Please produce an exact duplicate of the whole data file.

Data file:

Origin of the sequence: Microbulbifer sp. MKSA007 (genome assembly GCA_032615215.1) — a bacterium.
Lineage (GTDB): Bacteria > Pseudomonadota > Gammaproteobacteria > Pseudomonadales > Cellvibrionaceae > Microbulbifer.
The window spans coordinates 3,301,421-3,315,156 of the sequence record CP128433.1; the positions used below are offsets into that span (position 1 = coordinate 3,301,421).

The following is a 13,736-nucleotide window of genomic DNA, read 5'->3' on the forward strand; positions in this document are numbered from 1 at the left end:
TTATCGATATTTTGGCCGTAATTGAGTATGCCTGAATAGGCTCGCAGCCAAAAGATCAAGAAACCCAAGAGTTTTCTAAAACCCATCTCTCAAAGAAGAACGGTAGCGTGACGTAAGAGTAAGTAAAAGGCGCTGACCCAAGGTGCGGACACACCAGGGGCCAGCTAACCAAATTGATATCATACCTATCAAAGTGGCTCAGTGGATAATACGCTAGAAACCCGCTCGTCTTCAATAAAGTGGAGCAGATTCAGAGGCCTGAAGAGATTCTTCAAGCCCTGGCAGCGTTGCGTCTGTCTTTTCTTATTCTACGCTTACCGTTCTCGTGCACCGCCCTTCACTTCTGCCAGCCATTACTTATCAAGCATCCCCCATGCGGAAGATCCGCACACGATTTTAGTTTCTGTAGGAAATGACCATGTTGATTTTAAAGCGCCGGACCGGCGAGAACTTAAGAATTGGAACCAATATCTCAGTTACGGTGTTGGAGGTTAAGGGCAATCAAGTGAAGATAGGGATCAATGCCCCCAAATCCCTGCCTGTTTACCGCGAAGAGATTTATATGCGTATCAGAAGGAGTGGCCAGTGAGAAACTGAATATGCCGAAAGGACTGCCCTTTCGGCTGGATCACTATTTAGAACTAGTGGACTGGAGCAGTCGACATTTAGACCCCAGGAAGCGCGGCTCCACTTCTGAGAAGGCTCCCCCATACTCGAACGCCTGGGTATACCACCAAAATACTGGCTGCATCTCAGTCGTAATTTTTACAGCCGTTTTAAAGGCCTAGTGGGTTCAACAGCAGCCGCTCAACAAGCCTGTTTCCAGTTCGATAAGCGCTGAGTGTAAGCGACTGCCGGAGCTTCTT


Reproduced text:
Origin of the sequence: Microbulbifer sp. MKSA007 (genome assembly GCA_032615215.1) — a bacterium.
Lineage (GTDB): Bacteria > Pseudomonadota > Gammaproteobacteria > Pseudomonadales > Cellvibrionaceae > Microbulbifer.
The window spans coordinates 3,301,421-3,315,156 of the sequence record CP128433.1; the positions used below are offsets into that span (position 1 = coordinate 3,301,421).

The following is a 13,736-nucleotide window of genomic DNA, read 5'->3' on the forward strand; positions in this document are numbered from 1 at the left end:
TTATCGATATTTTGGCCGTAATTGAGTATGCCTGAATAGGCTCGCAGCCAAAAGATCAAGAAACCCAAGAGTTTTCTAAAACCCATCTCTCAAAGAAGAACGGTAGCGTGACGTAAGAGTAAGTAAAAGGCGCTGACCCAAGGTGCGGACACACCAGGGGCCAGCTAACCAAATTGATATCATACCTATCAAAGTGGCTCAGTGGATAATACGCTAGAAACCCGCTCGTCTTCAATAAAGTGGAGCAGATTCAGAGGCCTGAAGAGATTCTTCAAGCCCTGGCAGCGTTGCGTCTGTCTTTTCTTATTCTACGCTTACCGTTCTCGTGCACCGCCCTTCACTTCTGCCAGCCATTACTTATCAAGCATCCCCCATGCGGAAGATCCGCACACGATTTTAGTTTCTGTAGGAAATGACCATGTTGATTTTAAAGCGCCGGACCGGCGAGAACTTAAGAATTGGAACCAATATCTCAGTTACGGTGTTGGAGGTTAAGGGCAATCAAGTGAAGATAGGGATCAATGCCCCCAAATCCCTGCCTGTTTACCGCGAAGAGATTTATATGCGTATCAGAAGGAGTGGCCAGTGAGAAACTGAATATGCCGAAAGGACTGCCCTTTCGGCTGGATCACTATTTAGAACTAGTGGACTGGAGCAGTCGACATTTAGACCCCAGGAAGCGCGGCTCCACTTCTGAGAAGGCTCCCCCATACTCGAACGCCTGGGTATACCACCAAAATACTGGCTGCATCTCAGTCGTAATTTTTACAGCCGTTTTAAAGGCCTAGTGGGTTCAACAGCAGCCGCTCAACAAGCCTGTTTCCAGTTCGATAAGCGCTGAGTGTAAGCGACTGCCGGAGCTTCTT